Lewis County is expected to see significant economic development in the coming years as local hydrogen fuel projects take off.
Centralia High School is working to get ahead of that market by introducing a green energy science class to serve as a pilot project for a renewable energy career and technical education (CTE) program at the school.
Describing the class in an Oct. 1 interview with state Rep. Peter Abarrno, R-Centralia on KELA’s “Let's Talk About It,” Centralia High School science teacher Robert McKay said, “I’m doing the field testing for it so that eventually we can develop a curriculum pathway for the people that we’re going to need to run the economy that has all these new jobs.”
Many science teachers in Washington are starting to include renewable energy-related concepts in their curriculum, McKay said last week.
“But to teach it as a whole contained course … grounding the kids and saying ‘this is what’s coming for you,’ it’s this sort of Sputnik moment, except we don’t have Sputnik buzzing around,” he said.
The pilot course is partially supported by a Renewable Energy Vehicle and Infrastructure Technician (REVIT) grant the the Centralia School District, the Chehalis School District and Twin Transit received earlier this year. The three parties collectively received $375,576 to develop statewide curriculum in grades 8-12 STEM programs that educate students on the health and environmental benefits of transforming diesel fleets to zero emission fleets, as well as overcoming the challenges of transitioning these fleets.
“We knew businesses were coming in our area, and then the REVIT grant opportunity became available. We volunteered to pilot the course because we think it is important for our students,” Centralia School District Superintendent Lisa Grant said of the district’s decision to launch its renewable energy CTE program.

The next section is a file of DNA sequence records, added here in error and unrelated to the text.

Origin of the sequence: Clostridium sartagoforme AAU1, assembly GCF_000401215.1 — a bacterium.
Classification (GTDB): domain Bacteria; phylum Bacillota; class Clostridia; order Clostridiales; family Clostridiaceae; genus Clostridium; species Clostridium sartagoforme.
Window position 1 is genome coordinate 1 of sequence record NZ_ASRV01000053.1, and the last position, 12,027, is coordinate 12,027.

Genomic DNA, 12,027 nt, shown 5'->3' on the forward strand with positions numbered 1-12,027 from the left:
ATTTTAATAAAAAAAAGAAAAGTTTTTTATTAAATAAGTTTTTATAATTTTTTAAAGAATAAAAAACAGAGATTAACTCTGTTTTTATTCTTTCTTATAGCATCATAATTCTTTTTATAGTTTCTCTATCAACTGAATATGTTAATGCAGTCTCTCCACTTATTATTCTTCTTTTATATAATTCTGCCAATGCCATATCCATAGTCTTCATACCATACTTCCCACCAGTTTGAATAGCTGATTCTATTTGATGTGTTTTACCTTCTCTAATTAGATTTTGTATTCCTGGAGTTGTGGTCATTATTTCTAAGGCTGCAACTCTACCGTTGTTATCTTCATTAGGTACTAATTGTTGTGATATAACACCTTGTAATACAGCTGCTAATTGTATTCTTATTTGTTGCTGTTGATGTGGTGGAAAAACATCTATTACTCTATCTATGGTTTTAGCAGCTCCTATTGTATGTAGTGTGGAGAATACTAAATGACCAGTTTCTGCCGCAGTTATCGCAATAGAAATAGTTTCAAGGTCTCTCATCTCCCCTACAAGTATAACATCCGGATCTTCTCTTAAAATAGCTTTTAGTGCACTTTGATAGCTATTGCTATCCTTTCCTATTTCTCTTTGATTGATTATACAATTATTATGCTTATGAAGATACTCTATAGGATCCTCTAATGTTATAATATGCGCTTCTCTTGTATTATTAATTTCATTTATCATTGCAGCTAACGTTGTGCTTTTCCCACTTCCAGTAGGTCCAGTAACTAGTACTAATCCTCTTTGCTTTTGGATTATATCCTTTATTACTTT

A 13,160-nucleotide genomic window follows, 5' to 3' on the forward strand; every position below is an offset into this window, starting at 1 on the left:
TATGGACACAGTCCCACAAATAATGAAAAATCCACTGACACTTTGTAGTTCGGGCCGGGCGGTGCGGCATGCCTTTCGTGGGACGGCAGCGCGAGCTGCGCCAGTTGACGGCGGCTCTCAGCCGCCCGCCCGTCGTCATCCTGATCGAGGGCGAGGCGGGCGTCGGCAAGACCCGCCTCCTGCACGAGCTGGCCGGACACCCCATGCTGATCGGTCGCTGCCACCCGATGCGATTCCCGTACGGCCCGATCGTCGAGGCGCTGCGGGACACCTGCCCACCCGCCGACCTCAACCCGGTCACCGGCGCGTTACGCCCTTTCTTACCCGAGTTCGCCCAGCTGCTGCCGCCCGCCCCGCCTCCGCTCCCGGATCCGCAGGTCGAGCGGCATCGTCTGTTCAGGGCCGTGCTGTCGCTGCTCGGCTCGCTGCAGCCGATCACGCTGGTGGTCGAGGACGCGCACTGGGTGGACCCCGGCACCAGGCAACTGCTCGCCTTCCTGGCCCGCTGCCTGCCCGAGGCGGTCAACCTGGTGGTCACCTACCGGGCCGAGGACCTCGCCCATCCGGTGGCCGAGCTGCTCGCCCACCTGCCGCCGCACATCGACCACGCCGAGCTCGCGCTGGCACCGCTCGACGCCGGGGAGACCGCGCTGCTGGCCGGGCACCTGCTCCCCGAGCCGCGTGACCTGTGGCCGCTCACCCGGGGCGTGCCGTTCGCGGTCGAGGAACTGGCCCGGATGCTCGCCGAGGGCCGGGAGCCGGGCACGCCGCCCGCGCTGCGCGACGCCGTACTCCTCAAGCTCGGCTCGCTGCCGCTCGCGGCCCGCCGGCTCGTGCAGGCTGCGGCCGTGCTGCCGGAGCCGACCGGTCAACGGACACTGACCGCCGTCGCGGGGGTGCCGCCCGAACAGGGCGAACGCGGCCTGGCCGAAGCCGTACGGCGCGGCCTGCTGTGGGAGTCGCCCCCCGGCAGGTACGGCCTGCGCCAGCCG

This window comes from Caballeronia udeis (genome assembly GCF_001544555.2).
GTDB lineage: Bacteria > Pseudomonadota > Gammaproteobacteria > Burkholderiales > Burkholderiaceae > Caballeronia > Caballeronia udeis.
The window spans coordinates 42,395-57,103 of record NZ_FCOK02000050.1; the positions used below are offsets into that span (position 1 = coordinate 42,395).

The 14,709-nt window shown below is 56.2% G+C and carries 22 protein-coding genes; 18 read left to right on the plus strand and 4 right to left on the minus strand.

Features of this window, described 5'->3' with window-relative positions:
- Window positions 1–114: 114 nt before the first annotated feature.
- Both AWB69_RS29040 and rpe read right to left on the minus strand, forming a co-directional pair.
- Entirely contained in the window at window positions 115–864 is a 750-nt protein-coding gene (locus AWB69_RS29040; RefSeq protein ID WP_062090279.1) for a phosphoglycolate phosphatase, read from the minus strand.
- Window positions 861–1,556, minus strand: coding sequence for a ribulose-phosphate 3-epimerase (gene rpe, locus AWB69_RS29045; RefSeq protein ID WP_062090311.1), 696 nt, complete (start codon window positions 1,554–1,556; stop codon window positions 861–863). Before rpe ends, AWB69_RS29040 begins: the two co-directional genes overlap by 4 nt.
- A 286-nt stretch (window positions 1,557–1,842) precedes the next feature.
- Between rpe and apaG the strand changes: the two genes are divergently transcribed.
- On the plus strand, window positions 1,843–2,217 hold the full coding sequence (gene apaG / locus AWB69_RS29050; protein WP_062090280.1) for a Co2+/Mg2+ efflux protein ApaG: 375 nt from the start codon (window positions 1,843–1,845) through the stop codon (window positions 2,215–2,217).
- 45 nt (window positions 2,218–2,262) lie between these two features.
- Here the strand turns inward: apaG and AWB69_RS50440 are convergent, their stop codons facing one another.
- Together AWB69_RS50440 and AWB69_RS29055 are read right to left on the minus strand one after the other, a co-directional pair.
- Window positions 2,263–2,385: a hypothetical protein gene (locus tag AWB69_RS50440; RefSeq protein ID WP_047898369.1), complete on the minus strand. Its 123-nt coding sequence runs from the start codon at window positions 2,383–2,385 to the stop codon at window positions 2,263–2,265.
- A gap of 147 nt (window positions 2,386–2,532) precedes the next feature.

One of the main goals of McKay’s class this year is to simply introduce students to the practical applications of green energy and career options within the growing green energy market.
“This is very much the first step … But there’s possibilities out there, which is great. It’s getting them thinking,” McKay said.
The Centralia School District aims to “Not just … keep building that line of curriculum and coursework, but then how do we even expand that into some sort of academy,” Grant said.
Abbarno, who has been an advocate for hydrogen fuel and green energy development, has taken an interest in the new program and is connecting Centralia School District staff with experts in the green energy field, such as Washington Green Hydrogen Alliance board member Dave Warren, to help the district further develop the program.
Last week, Abbarno and Warren met with McKay, Grant, Centralia High School CTE Director Austin Baker, and student Pedro Picazo, who recently won awards for building a hydrogen-fueled go-kart, to discuss growing workforce needs within the hydrogen market and ways Centralia could focus its program to help meet those needs.
Last month, the Biden-Harris administration announced plans to invest $7 billion in proposed hydrogen “hubs” across the country, with up to $1 billion to go toward projects in the Pacific Northwest over the next nine years, including Twin Transit and Centralia College’s proposed hydrogen fuel station in Centralia. More than $4 million will likely go toward Centralia College’s training center for worker training, according to previous Chronicle reporting.
“I’ve been speaking at conferences around the state and in Portland and such, and I don’t know any other school that’s … doing what you're doing, building this type of program so early in this process, saying ‘hey, we’re even ahead of where the hydrogen hub is, helping invest in workforce,” Abbarno said.